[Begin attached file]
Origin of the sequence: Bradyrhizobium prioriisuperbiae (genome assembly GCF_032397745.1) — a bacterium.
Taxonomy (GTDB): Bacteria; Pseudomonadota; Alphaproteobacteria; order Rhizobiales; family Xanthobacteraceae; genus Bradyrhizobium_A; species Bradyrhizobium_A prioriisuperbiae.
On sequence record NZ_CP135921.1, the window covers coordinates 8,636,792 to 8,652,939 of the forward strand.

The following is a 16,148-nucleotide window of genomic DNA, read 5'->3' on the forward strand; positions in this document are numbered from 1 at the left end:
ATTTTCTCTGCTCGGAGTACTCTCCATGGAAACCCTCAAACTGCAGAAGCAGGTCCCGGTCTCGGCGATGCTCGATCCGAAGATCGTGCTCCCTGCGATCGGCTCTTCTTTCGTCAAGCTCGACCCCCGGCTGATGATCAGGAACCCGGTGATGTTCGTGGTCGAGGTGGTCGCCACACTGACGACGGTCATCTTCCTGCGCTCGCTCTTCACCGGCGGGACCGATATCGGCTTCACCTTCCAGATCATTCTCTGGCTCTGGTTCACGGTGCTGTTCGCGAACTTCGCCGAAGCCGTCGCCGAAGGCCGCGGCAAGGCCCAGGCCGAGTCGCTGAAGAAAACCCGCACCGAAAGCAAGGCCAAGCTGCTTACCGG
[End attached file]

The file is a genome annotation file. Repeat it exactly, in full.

Origin of the sequence: Bradyrhizobium prioriisuperbiae (genome assembly GCF_032397745.1) — a bacterium.
Taxonomy (GTDB): Bacteria; Pseudomonadota; Alphaproteobacteria; order Rhizobiales; family Xanthobacteraceae; genus Bradyrhizobium_A; species Bradyrhizobium_A prioriisuperbiae.
On sequence record NZ_CP135921.1, the window covers coordinates 8,636,792 to 8,652,939 of the forward strand.

The following is a 16,148-nucleotide window of genomic DNA, read 5'->3' on the forward strand; positions in this document are numbered from 1 at the left end:
ATTTTCTCTGCTCGGAGTACTCTCCATGGAAACCCTCAAACTGCAGAAGCAGGTCCCGGTCTCGGCGATGCTCGATCCGAAGATCGTGCTCCCTGCGATCGGCTCTTCTTTCGTCAAGCTCGACCCCCGGCTGATGATCAGGAACCCGGTGATGTTCGTGGTCGAGGTGGTCGCCACACTGACGACGGTCATCTTCCTGCGCTCGCTCTTCACCGGCGGGACCGATATCGGCTTCACCTTCCAGATCATTCTCTGGCTCTGGTTCACGGTGCTGTTCGCGAACTTCGCCGAAGCCGTCGCCGAAGGCCGCGGCAAGGCCCAGGCCGAGTCGCTGAAGAAAACCCGCACCGAAAGCAAGGCCAAGCTGCTTACCGG